In a little French zoo lives a happy lion. He has his own enclosure, and lots of people visit him to say bonjour. The lion loves his friends – especially Francois, the keeper’s son – so when he notices an open gate, he decides to go a-visiting. The townspeople don’t seem very pleased to see him, though. They do strange, confusing things like fainting and running away, and Lion can see firemen advancing on him with a hose. What are they doing? Luckily for all concerned, Francois arrives and Lion decides to go back quietly to the zoo where he can be safe and happy once again.
First published in 1954 and illustrated by Caldecott-medal-winning Duvoisin with alternating black-and-white and two-colour spreads, this charmingly-illustrated book has genuine mid-century styling and will appeal to art lovers as well as the nostalgia market. The lion is drawn with great sensitivity and Duvoisin’s tawny palette is pleasingly appropriate.
Fatio’s text is well-structured for attentive listeners aged 3+, but the story itself poses some challenges. For some readers this will be a heartwarming tale about a cheerful lion who realizes where true friendship lies. For others, it may feel less comfortable. Children these days are more aware of animal welfare and the lion’s old-fashioned and rather barren zoo enclosure may strike a discordant note. The lion’s relationship with the townsfolk isn’t straightforward, either. “I suppose this must be the way people behave when they are not at the zoo,” thinks the lion, confronted with the terror he inspires. Having believed himself loved for his essential self and certain that those who come to see him are his friends, Lion discovers this to be untrue. Only Francois understands him. To be acceptable in the eyes of others, Lion must ‘un-lion’ himself and return to his enclosure.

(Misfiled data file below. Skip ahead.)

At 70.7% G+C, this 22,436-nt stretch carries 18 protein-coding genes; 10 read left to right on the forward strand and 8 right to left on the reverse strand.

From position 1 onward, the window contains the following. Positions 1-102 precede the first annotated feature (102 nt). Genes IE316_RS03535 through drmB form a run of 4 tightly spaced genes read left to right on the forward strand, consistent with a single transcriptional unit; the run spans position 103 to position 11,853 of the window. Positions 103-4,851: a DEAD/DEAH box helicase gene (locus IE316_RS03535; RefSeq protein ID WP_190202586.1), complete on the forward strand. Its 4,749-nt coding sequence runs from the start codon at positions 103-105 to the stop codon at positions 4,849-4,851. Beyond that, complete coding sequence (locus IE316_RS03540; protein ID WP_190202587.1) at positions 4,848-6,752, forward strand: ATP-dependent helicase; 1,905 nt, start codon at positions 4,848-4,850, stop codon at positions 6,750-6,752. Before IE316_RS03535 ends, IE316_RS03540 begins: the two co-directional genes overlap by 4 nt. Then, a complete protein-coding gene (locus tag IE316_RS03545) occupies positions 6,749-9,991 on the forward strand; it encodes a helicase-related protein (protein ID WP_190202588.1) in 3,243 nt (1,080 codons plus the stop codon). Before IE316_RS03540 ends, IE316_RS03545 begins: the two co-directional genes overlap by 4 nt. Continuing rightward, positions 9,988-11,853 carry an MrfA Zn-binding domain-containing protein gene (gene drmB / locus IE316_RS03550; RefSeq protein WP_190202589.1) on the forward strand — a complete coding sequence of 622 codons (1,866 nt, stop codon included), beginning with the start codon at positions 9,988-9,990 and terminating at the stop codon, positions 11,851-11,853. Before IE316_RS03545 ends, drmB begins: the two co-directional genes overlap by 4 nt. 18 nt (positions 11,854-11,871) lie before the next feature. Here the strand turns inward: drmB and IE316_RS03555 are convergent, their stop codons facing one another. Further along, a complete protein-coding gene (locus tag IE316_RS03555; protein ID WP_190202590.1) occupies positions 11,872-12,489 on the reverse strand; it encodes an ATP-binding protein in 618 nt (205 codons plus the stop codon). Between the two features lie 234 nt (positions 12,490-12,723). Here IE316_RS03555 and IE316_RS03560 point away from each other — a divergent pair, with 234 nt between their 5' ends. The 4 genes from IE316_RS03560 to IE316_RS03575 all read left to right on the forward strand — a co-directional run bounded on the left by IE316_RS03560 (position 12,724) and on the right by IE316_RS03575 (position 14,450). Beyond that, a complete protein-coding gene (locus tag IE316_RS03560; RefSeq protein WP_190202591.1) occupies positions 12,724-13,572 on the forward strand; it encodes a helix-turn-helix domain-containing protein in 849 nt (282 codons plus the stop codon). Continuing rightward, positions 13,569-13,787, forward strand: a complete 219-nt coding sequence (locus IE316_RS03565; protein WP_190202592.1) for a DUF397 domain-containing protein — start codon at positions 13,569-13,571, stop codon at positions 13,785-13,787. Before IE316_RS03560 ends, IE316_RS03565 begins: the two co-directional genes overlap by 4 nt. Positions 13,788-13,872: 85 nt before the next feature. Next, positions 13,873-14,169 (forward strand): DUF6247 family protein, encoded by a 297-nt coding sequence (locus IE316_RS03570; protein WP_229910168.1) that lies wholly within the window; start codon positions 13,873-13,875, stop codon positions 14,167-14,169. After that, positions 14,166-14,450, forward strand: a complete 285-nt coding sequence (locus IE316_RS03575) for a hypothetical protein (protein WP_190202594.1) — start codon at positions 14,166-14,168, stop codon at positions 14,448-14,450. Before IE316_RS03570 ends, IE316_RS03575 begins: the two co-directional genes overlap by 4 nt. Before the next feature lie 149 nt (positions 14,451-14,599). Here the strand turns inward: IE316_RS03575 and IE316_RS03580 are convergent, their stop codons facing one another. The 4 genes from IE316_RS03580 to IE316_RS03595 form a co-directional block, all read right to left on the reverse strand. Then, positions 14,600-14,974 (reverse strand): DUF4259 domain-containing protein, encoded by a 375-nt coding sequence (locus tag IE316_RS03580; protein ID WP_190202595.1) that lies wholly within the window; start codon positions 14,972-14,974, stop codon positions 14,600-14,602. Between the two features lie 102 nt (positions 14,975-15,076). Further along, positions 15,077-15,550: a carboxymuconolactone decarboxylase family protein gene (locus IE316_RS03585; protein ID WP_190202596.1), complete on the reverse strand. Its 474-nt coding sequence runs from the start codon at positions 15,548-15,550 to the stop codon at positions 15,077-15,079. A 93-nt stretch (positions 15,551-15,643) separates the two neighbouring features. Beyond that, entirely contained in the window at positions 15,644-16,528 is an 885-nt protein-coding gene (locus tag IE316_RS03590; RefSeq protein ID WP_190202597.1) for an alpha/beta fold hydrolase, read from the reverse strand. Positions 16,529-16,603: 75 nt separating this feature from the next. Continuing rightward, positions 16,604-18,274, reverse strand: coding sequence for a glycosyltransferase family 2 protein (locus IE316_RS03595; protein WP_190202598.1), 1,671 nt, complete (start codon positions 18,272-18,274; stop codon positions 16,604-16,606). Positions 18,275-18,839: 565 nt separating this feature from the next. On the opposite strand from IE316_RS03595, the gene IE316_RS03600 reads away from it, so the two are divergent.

Fatio assures us on the final page that he remains a Happy Lion, but tellingly remarks that “if you opened his door, he would not want to go out visiting again.” And it’s this exposure of the gap between Lion’s understanding of the situation and its reality that raises questions around wildness and ‘othering’. Even though young readers may not be able to articulate their concerns, they – and we – are being propelled into uncomfortable territory. There is no possible outcome for Lion that allows him to be happy by expressing his own needs and desires, and this is something that sensitive readers may not enjoy.